Take housing. The collapse brought on by speculative trading of mortgage derivatives left many Americans unable to afford their homes and flooded the market with foreclosures. However, in many of those areas where the foreclosures were most common, would-be home buyers have observed a strange phenomenon. Despite what should be a glut of houses on the market, prices on the homes actually put up for sale remain high. Real estate agents in many of the same markets complain that they are actually seeing a shortage of homes greater than when home sales were at their highest. Also, banks are forcing homebuyers to jump so many hurdles in the name of security, that they are often unable to make an offer in time to win a home. As a result, many Americans who are employed and have good credit, are still not able to find a house after months or years of searching. That might not be what you would expect from a perusal of classic economics texts, but it is what you would expect in our current system.

How can this be possible? It's possible because the same banks that homeowners must depend on to secure a loan are in direct competition with them. Hedge fund managers in the investment arms of banks are snatching up homes indiscriminately, buying them in bulk lots that swallow up potential homes by the hundreds and simply take them off the market. Why do this? Because, as institutions empowered to make money through almost any form of speculation, investment banks can optimize the availability of homes to maximize what they can bring in from rentals, sales, and long term holding. Not selling you a home is often a better bet. Bulk buys of homes allow banks to manipulate the housing market to their benefit across whole cities for a span of years. Why should they do anything else? It's not as if there's a barrier in place to separate banks that provide loans from banks that create speculative instruments. We took care of that.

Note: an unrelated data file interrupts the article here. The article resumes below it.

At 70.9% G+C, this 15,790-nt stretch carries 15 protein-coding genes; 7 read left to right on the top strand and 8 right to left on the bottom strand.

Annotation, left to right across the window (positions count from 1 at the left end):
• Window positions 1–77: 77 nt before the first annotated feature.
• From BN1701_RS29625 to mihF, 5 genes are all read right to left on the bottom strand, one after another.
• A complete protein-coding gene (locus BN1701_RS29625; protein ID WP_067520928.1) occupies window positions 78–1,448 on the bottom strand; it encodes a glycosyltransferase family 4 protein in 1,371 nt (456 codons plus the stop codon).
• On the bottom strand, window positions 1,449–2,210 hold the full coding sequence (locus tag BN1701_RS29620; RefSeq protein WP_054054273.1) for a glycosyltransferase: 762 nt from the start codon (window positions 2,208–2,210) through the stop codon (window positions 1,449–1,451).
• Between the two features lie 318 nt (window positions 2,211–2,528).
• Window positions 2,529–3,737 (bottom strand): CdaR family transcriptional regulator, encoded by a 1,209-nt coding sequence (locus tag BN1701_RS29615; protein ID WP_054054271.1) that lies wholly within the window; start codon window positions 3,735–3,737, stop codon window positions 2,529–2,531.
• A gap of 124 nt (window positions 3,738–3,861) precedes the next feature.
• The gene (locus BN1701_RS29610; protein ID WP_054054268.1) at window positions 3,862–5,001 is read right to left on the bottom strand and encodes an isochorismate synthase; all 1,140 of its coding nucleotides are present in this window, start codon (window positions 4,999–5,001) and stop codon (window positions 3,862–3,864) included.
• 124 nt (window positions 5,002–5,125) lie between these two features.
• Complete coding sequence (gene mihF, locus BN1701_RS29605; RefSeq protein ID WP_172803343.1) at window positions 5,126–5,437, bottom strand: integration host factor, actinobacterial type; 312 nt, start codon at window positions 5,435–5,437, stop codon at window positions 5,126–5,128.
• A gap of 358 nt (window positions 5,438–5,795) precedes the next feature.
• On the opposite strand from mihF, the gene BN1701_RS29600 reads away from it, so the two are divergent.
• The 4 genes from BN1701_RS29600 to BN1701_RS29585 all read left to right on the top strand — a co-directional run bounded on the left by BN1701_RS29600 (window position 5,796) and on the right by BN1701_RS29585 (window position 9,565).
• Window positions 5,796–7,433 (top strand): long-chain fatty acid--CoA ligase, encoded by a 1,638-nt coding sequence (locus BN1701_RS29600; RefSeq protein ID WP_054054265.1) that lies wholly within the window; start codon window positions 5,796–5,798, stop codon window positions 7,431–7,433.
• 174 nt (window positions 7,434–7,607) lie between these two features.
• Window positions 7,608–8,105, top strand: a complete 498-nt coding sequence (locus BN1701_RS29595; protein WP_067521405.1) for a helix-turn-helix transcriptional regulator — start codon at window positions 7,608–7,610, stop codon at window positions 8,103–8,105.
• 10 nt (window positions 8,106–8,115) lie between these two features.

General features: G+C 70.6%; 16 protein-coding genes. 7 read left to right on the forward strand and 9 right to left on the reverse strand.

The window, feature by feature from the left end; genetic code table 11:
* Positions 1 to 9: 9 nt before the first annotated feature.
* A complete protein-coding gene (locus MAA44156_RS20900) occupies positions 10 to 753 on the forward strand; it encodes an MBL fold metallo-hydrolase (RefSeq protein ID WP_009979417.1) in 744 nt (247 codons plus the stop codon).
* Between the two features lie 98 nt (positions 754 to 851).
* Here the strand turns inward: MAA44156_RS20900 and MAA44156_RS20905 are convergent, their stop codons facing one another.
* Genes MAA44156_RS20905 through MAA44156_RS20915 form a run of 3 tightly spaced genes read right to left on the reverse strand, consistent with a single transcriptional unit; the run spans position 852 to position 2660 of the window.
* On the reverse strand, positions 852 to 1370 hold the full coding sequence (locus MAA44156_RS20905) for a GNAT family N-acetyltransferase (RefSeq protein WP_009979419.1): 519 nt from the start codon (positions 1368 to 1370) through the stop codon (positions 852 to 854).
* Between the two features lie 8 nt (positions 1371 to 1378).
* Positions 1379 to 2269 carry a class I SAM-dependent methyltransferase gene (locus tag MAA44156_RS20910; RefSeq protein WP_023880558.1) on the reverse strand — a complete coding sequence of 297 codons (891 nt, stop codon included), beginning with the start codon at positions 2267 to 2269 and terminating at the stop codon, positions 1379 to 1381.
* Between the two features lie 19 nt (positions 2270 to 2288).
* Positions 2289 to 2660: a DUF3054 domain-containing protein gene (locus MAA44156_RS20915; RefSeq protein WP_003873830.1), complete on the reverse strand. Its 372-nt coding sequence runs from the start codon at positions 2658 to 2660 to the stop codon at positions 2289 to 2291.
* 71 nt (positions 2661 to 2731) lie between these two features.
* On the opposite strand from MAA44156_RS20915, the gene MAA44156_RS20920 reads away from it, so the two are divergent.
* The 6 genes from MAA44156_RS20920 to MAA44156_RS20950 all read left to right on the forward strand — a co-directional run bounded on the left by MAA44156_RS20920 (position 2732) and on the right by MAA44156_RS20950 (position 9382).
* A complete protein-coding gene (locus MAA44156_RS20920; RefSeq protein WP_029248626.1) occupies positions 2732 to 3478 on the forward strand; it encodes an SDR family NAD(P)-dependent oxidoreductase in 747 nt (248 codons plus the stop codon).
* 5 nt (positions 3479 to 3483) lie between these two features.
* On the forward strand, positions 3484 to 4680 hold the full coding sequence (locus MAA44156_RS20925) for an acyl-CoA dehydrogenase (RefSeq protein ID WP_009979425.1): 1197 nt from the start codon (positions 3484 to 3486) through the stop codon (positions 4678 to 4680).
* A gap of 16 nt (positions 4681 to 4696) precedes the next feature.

What's happening with banks is just a part of the wealth shift that's taken place over the last thirty years. A shift that's allowed a fraction of a fraction of a percent of the population to control so much capital, that this financial black hole stands a very good chance of simply ripping the system apart.

It's a monopoly on everything.

In this monopoly, you have nothing that they want. You own nothing that they value. You make nothing they desire. Your knowledge, your experience, your willingness to work... mean nothing. There are cheaper hands available. They see no issue with holding out until you give up on a decent wage, on decent working conditions, on a decent life. You want financial institutions to think long term? They are. They're thinking that, long term, you'll give them anything they want in exchange for almost nothing at all.

Supply-side economics doesn't grow the economy, it concentrates it. We knew that from the start. Actually, so did Republicans. They just figured they could distract everyone long enough to vacuum the crumbs.

Sadly, they may be right. One thing is sure, we won't stay on the brink. The system as it is now is not sustainable, not even in the short term.

Originally posted to Daily Kos on Sun Dec 16, 2012 at 06:00 AM PST.

Also republished by Keynesian Kossacks.